The difficult thing here is that if a small spaceplane got built there are two other, likelier candidates. Prior to about 1990 it probably would have been the other 20-tonne study mentioned at the beginning of this discussion, Mikoyan’s. The Spiral project got even further along than LKS did, to the point of a subsonic demonstrator and orbital re-entry tests of scale models. After 1990, NPO Molniya, builder of the Buran shuttle, floated the MAKS shuttle, which introduced the wrinkle of being air-launched by the An-225 superheavy cargo plane originally designed to cart Buran around.

As a result, unless one can cook up a Soviet leader circa 1983 who had the desire to save money of Mikhail Gorbachev while also having the willingness to rise to the challenge of the Strategic Defense Initiative, the LKS probably does not fly.

Sources

Light Space Plane, LKS“, Anatoly Zak.

‘LKS’, The Chelomei Alternative to Buran“, Giuseppe di Chiara.

Malysh v teni «Burana»: Sovetskiy legkiy kosmoplan“, Oleg Makarov. Popular Mechanics (Russian Edition) #93. July 2010.

“The Soviet BOR-4 Spaceplanes and Their Legacy”, Bart Hendricx, The Journal of the British Interplanetary Society, vol. 60. 2007.

Energia-Buran: The Soviet Space Shuttle, Bart Hendricx and Bert Vis.

Sidebar: Alexeyev/Sukhoi Albatros

albatros

A conjectural diagram of the Albatros launcher, by Mark Wade of Encyclopedia Astronautica. Click for a link to the associated article. Used with permission.

Rostislav Alexeyev built the latter part of his engineering career on ground effect, which is the demonstrable fact that a wing generates more lift and experiences less drag when it’s in close proximity to the ground than it does while high in the air. In general aircraft don’t take advantage of it when cruising because of the increased risk—the ground is right therein the event of something going wrong, but Alexeyev was an expert on hydrofoil design and felt that the problem was sufficiently mitigated by flying over water to be worth attacking. Between the Khrushchev era and his death in 1980 he built his largest ekranoplan (“screen plane”), the so-called “Kaspian Monster” (KM: korabl maket, “test vehicle”) which met a watery fate in an accident not long after Alexeyev’s demise.

If you’re the sort of person who’s interested in Soviet crewed spaceflight you’re probably the sort of person who finds Russian ekranoplans and hydrofoils interesting too, but you may be wondering where the connection is between the two that would cause the latter to show up on a  blog devoted to the former. The intersection of this particular Venn diagram is the Albatros, outlined in a remarkable letter to the British Interplanetary Society’s Spaceflight magazine, published in 1983.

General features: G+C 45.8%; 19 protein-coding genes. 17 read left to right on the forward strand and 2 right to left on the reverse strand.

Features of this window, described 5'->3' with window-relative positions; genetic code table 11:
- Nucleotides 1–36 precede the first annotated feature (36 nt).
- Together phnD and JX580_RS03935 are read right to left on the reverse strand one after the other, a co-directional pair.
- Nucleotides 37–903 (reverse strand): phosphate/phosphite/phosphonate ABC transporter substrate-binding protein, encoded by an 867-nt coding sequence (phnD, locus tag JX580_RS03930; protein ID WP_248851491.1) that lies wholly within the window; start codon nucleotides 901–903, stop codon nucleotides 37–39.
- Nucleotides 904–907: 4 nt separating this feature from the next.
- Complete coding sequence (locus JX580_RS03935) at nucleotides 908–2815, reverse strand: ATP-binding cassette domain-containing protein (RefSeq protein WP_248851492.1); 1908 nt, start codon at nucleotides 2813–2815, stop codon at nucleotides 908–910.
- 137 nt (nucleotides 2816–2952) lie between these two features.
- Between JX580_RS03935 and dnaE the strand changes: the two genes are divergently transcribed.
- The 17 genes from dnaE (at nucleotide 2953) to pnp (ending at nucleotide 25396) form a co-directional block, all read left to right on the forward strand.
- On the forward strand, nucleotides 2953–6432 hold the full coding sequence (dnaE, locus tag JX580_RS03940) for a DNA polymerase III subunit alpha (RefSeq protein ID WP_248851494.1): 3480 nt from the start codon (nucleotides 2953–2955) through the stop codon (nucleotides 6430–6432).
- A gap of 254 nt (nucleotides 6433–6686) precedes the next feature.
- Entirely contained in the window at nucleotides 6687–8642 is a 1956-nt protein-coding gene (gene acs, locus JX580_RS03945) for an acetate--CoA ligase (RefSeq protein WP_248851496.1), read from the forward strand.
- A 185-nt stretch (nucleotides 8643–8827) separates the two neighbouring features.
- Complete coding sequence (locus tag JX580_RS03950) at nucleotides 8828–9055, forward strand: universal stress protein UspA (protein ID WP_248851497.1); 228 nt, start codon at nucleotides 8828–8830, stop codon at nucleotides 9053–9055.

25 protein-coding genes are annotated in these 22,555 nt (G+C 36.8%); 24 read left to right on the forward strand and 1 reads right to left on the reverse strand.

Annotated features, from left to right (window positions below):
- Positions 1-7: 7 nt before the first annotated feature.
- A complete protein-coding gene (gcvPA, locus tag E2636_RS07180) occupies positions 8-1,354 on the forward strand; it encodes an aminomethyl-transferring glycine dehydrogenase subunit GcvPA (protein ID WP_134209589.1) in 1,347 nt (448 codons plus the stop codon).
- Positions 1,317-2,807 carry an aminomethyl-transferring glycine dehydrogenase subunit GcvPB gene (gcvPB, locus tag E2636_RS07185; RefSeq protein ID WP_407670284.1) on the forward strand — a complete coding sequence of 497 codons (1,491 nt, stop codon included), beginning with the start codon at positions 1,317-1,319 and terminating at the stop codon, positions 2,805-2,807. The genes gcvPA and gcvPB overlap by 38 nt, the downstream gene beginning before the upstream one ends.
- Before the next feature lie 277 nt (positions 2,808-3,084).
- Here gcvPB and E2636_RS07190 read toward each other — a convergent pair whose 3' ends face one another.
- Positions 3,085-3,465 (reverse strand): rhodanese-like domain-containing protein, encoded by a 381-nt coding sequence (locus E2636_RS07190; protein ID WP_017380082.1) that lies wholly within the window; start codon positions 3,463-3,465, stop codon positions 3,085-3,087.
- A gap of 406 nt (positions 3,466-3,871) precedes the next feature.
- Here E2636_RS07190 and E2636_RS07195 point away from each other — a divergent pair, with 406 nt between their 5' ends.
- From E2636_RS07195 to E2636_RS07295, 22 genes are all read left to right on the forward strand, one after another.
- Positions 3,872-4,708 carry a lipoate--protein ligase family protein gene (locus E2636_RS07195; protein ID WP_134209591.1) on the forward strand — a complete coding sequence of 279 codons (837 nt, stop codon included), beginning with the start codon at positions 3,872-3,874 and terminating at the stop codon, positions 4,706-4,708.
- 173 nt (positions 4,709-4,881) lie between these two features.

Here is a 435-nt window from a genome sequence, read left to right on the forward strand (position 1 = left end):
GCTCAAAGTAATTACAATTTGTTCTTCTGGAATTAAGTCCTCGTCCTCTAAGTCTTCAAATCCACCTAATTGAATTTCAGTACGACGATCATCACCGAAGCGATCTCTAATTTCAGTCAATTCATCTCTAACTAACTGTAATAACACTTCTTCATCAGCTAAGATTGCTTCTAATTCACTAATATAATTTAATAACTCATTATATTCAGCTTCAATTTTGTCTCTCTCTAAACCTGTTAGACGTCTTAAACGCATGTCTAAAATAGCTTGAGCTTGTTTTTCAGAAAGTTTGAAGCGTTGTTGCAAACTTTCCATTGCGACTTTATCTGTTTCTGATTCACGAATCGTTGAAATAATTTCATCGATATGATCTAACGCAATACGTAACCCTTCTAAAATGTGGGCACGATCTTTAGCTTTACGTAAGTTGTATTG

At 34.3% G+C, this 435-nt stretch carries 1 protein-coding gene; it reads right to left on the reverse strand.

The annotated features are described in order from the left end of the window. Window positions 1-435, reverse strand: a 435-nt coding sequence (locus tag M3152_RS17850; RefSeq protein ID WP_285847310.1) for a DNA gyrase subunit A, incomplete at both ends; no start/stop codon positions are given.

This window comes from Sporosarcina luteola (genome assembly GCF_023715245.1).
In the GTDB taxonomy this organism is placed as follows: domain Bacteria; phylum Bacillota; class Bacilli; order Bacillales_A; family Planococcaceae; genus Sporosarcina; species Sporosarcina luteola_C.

Long-time readers will recall that the Soviet space program was in disarray for much of the early 1970s, with 1974 being the year of crisis. Vasili Mishin was replaced by Valentin Glushko as the man in charge, and officials higher than him forced a change in focus from Moon missions to a space shuttle and space stations. For a period of time everything was in the air, and as was endemic to the Soviet space effort various other empire builders tried to get themselves a piece of the pie.

The design bureau of OKB-51 lurked on the edges of the Russian space program right from the very beginning, but never managed to convert its expertise in high-performance aircraft into any concrete projects. In 1974 they teamed with Alexeyev’s Central Hydrofoil Design Bureau to make a claim on the shuttle project, as at the time it was not yet settled that the Soviets would emulate the American Space Shuttle closely to produce Energia/Buran (consider, for example, Glushko’s MTKVP, which also dates to the same time). Their proposal was named Albatros, and it’s, so long as the source, space historian and writer Neville Kidger, got his Cold War information right, the only triphibious spaceplane ever proposed, requiring both water and air to get into orbit and land for its return.